Mathematical modelling results of weathering processes in modern soils shed light on the role of land plants in weathering processes. Application to catchments in the boreal coniferous region of northern Europe demonstrates a stabilising biological feedback mechanism between hypothesised increasing atmospheric CO2 levels and silicate mineral weathering rates. The modelled feedback response agrees within a factor of 2 to that calculated by a weathering feedback function of the type generally used in global geochemical carbon cycle models of the Earth's Phanerozoic atmospheric CO2 history. Sensitivity analysis to model parameters indicate that the weathering feedback response is particularly sensitive to soil structure; its porosity, depth and water content. This suggests that the role of land plants to influence these soil characteristics are an important factor in the feedback to atmospheric CO2 levels. The model yields a relatively low sensitivity of soil pH to plant productivity. This is due to more rapid decomposition of dissolved organic carbon (DOC) under warmer conditions. Because DOC fluxes strongly influence the soil water proton balance and pH, this increased decomposition rate dampens the feedback between productivity and weathering. The conceptual model of linkages between biological, geochemical and hydrological processes is based on the influence of land plants and their associated soil microbial populations to influence the dynamics of nutrient elements in soil pore waters and the resulting impact of soil pore water composition on silicate mineral weathering rates. The translation to the mathematical description of these processes is through application of mass and flux balance from first principles. Sources and sinks for elements are based on stoichiometric mass balance equations that described coupled element transformations during biomass production and decomposition, microbial decomposition of dissolved organic carbon and element mass transfer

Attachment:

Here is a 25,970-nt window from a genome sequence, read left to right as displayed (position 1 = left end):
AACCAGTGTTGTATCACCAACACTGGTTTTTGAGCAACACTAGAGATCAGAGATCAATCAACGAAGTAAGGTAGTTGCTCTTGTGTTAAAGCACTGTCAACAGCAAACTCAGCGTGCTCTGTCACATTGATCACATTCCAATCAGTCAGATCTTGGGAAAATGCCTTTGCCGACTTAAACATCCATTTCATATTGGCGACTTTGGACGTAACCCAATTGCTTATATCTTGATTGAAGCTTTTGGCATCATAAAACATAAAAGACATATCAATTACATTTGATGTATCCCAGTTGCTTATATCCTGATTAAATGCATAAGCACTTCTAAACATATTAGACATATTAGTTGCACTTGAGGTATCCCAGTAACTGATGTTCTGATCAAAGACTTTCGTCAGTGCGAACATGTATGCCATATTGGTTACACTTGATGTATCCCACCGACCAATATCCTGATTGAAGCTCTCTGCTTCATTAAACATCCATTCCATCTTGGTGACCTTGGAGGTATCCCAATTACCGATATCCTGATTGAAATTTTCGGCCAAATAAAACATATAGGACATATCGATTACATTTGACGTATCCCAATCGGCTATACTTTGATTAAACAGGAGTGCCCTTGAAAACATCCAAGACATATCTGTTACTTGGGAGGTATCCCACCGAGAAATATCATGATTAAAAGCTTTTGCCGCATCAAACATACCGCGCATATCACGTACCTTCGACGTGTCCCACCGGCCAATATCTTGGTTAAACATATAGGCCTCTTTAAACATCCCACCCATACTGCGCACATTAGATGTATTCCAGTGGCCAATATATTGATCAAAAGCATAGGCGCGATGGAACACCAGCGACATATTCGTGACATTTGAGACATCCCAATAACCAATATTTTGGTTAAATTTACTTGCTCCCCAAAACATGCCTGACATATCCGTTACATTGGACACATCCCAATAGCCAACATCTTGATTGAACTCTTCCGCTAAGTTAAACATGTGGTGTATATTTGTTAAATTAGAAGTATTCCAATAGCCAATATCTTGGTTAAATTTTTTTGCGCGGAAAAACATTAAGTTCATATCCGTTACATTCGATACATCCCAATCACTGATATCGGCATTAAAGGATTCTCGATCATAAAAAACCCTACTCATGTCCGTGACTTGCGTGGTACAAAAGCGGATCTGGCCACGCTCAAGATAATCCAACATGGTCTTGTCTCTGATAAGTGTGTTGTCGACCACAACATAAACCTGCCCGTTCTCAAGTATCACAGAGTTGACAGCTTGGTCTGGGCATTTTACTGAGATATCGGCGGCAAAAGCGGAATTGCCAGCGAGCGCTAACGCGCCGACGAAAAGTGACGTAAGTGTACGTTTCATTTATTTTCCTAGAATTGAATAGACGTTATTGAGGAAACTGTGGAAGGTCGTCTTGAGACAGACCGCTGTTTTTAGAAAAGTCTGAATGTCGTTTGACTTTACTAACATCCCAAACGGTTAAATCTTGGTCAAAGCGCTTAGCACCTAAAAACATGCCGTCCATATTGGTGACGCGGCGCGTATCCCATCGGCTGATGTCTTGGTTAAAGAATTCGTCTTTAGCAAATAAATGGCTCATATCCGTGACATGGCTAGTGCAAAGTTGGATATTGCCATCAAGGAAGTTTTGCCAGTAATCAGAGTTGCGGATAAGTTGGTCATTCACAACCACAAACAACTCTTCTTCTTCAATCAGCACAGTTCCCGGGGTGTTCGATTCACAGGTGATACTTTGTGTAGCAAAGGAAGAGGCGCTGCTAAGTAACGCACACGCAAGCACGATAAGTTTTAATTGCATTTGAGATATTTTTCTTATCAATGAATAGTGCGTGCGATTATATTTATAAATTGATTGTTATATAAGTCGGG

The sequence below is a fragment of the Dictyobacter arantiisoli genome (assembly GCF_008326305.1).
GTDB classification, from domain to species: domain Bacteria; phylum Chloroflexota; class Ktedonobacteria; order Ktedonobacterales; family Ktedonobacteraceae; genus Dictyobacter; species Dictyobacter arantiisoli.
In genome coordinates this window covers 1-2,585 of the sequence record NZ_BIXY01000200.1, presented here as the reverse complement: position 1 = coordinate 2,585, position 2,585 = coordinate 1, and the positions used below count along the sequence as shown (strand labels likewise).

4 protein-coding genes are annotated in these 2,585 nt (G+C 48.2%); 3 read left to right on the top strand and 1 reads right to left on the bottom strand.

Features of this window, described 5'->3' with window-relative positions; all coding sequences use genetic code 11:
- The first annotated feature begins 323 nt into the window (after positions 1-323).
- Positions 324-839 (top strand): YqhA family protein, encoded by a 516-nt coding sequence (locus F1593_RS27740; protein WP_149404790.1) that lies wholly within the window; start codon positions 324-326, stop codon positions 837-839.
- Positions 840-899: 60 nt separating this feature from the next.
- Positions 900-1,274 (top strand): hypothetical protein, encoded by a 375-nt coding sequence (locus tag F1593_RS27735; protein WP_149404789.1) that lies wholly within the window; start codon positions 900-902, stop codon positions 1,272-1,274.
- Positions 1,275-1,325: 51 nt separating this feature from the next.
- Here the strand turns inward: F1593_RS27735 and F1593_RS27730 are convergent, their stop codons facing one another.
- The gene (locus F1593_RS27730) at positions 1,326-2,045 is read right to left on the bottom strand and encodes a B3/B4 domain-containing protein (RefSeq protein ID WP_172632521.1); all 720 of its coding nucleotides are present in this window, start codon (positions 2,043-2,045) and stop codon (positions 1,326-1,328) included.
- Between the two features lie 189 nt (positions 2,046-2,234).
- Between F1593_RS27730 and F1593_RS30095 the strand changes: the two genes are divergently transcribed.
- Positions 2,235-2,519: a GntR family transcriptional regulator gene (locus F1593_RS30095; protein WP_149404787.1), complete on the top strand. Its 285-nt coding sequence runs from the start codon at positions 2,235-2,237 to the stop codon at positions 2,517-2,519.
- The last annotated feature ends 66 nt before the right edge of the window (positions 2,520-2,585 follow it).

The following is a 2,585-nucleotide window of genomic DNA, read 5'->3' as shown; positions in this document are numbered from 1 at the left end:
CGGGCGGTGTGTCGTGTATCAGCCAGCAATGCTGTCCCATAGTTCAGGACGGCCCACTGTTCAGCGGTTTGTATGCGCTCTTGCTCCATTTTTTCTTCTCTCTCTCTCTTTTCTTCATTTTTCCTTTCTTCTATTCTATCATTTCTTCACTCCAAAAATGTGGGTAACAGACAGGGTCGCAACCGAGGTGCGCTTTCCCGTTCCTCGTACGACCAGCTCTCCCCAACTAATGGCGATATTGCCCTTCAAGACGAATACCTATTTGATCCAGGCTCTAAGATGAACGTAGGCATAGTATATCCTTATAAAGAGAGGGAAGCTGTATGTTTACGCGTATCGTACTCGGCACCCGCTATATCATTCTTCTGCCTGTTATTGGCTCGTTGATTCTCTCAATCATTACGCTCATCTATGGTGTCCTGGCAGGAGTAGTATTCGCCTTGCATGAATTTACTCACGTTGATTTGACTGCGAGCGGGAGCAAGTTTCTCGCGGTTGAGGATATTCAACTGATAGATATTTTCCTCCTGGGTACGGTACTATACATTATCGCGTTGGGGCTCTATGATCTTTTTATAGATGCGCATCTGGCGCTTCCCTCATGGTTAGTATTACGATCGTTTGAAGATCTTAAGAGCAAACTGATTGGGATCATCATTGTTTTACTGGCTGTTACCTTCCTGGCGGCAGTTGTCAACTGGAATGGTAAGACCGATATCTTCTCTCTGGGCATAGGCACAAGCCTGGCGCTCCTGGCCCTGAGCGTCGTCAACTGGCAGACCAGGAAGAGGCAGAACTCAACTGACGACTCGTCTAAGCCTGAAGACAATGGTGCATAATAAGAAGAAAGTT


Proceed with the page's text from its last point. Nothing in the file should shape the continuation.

6. CHEMICAL WEATHERING PROCESSES AND ATMOSPHERIC CO2 CONSUMPTION OF HUANGHE RIVER AND CHANGJIANG RIVER BASINS

    Institute of Scientific and Technical Information of China (English)

    LI Jing-ying; ZHANG Jing

    2005-01-01

    Rock weathering plays an important role in studying the long-term carbon cycles and global climaticchange. According to the statistics analysis, the Huanghe (Yellow) River water chemistry was mainly controlled byevaporite and carbonate weathering, which were responsible for over 90% of total dissolved ions. As compared withthe Huanghe River basin, dissolved load of the Changjiang (Yangtze) River was mainly originated from the carbonate dissolution.The chemical weathering rates were estimated to be 39.29t/(km2·a)and 61.58t/(km2·a)by deduting the HCO3- derived from atmosphere in the Huanghe River and Changjiang River watersheds, respectively. The CO2 con-sumption rates by rock weathering were calculated to be 120.84 × 103mol/km2 and 452.46 × 103mol/km2 annually in thetwo basins, respectively. The total CO2 consumption of the two basins amounted to 918.51 × 109mol/a, accounting for3.83% of the world gross. In contrast to other world watersheds, the stronger evaporite reaction and infirm silicateweathering can explain such feature that CO2 consumption rates were lower than a global average, suggesting that thesequential weathering may be go on in the two Chinese drainage basins.